For example, you should expect an amplified concentration on providing drug offenders with rehabilitation resources and support to better address their substance abuse as the root cause of their crimes. Although the transition from a punitive focus to a rehabilitative focus has been slow to take hold in the US criminal justice system, rehabilitation has proven far more effective than punishment when it comes to engendering lasting positive behavioral changes in addicts and reducing rates of drug crime recidivism.

After reviewing repeat drug offenders in 15 states, the authors of the article “Treating Drug Abuse and Addiction in the Criminal Justice System: Improving Public Health and Safety” found that a quarter of these offenders returned to prison within three years of release for failing drug tests or other technical violations. The authors reviewed a wealth of evidence suggesting that “treating drug-involved offenders provides a unique opportunity to decrease substance abuse and reduce associated criminal behavior.”

The Challenge of Prison Reform

As described in multiple sections above, the prison system in the United States is both sprawling and marred by racial disparities. To address these and other issues, people of many political persuasions are demanding comprehensive prison reform in 2023. Some clamber to tighten laws and get tougher on crime. Others decry the private ownership of prisons and seek to eliminate all profit-seeking motives from the corrections industry. Some are staunch proponents of the death penalty while others favor far more lenient sentencing that might include parole or community service.

The federal government is responding to calls for prison reform in a variety of ways. Take, for example, the recent efforts of the United States Sentencing Commission to offer second chances to convicted prisoners. In April of 2023, this federal agency voted to extend provisions of 2018’s First Step Act that allow judges to “take first steps toward second chances” by uniting deserving incarcerated individuals with family and friends through revisited sentencing.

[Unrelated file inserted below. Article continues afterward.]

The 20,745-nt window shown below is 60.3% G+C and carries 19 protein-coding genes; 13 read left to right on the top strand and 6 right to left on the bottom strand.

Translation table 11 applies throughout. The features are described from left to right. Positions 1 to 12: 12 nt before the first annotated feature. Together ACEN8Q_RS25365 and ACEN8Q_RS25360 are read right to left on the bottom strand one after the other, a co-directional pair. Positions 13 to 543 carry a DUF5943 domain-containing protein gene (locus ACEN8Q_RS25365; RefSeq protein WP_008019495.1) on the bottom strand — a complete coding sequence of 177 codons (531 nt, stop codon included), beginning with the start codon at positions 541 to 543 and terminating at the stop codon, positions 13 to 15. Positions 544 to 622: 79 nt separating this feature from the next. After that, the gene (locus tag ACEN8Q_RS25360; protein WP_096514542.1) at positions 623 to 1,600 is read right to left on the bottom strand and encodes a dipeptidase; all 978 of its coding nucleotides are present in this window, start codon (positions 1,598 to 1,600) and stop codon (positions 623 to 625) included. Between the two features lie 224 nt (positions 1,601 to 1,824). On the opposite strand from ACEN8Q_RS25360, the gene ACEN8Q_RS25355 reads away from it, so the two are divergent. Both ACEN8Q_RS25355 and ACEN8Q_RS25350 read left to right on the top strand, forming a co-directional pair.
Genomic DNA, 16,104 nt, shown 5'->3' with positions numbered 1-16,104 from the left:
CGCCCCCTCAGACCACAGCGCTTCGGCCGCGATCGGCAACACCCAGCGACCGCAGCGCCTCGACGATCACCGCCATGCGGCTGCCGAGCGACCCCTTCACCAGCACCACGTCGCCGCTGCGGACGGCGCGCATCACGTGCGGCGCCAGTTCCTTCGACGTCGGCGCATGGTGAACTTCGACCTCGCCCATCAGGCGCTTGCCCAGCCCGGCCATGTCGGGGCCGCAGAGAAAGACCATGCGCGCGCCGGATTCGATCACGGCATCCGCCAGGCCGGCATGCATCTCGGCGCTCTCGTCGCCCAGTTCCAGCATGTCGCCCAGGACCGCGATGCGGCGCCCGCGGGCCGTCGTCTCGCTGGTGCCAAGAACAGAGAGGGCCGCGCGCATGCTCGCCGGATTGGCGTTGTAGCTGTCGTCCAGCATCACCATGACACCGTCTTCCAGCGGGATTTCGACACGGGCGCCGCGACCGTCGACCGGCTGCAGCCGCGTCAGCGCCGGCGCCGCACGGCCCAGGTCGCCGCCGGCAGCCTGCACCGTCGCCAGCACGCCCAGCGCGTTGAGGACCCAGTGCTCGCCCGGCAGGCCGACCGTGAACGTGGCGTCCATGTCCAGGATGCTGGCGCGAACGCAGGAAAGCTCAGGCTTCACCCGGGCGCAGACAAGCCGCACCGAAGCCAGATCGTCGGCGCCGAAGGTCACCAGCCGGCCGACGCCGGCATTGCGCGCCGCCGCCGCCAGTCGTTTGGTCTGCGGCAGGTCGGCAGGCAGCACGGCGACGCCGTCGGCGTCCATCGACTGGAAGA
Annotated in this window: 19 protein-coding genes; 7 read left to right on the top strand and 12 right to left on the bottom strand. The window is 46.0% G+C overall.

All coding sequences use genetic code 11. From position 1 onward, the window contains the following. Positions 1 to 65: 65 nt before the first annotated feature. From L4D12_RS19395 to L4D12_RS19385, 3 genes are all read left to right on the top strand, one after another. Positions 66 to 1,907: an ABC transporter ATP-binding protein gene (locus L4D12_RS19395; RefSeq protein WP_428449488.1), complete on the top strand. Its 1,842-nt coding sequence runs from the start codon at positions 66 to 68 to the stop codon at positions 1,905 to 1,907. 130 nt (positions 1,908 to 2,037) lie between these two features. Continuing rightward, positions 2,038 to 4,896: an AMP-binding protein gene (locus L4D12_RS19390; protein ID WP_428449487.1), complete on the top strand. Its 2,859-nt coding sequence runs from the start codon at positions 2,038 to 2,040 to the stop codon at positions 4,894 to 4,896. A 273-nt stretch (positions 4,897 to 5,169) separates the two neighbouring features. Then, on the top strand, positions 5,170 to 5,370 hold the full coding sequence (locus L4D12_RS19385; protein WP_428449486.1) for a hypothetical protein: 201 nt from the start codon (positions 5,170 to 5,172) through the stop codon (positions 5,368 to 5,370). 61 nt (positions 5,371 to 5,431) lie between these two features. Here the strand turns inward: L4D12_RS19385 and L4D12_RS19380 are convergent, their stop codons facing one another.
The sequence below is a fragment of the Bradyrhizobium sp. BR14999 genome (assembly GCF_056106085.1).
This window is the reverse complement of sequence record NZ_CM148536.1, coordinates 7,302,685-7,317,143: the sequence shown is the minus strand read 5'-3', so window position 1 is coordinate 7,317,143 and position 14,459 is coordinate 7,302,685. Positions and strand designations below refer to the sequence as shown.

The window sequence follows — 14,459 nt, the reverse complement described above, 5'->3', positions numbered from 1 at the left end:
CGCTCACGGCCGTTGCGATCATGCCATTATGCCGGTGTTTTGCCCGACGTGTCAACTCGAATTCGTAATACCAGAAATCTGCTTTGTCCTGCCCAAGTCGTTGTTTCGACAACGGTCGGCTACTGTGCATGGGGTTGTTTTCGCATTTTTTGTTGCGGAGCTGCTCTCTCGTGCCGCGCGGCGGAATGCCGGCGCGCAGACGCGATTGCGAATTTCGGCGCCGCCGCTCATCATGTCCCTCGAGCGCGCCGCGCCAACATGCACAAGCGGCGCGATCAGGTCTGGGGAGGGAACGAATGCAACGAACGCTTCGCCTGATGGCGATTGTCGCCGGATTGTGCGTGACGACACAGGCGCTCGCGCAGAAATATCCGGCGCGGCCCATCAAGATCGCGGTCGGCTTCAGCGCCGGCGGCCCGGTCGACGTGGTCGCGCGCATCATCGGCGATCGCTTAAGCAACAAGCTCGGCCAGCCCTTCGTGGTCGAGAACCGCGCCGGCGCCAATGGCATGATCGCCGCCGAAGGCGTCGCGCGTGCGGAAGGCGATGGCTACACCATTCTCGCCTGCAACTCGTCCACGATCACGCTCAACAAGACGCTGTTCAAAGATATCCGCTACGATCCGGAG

Youth Justice and Juvenile Delinquency

As Michigan State University’s Caitlin Cavanagh puts it in her 2022 article “Healthy Adolescent Development and the Juvenile Justice System: Challenges and Solutions,” young people are “developmentally different from adults in ways that merit a tailored societal response to crime.” While youth corrections and criminal justice systems have long recognized this fact, countless issues continue to plague our attempts to address juvenile delinquency in 2023. Cavanagh joins a chorus of other experts who believe that many approaches to youth justice in the United States are incompatible with the developmental needs of young people and tend to undercut healthy transitions away from criminal activity and toward productive adult lives.

In fact, the US criminal justice system seems to fundamentally misunderstand many essential facts about young people. For example, the attraction to risky behavior that often drives juvenile crime has not proven an effective measure of predicting adult criminality. Most young people simply outgrow these risk-taking tendencies. Youth justice professionals are increasingly seeking empirically supported methods of corrections that, in Cavanagh’s words, “match youth to developmentally appropriate legal responses, prioritize community-based corrections, and engage youth’s social context in the rehabilitative process.”

Human Trafficking

According to the US Department of State, there are currently more than 27.5 million victims of human trafficking worldwide. Combined with its shocking ubiquity, the incredibly damaging and utterly depraved nature of human trafficking makes it a top criminal justice priority for the foreseeable future. To address this terrible issue, the State Department is committed to working directly with human trafficking survivors to “develop effective anti-trafficking policies and programs that are victim-centered and survivor-centered, trauma-informed, and culturally competent.”


The independent industry authority Security Intelligence joins other experts in predicting a dramatic rise in cybercrime in 2023. In his article “A Perfect Storm: 7 Reasons Global Attacks Will Soar in 2023,” Security Intelligence contributor Jonathan Reed ranks an ailing economy as the top driver of cybercrime today. As shrinking budgets leave less and less funds left over for anti-cybercrime measures, the costs of these measures, both preventive and correctional, are rising dramatically due to inflation.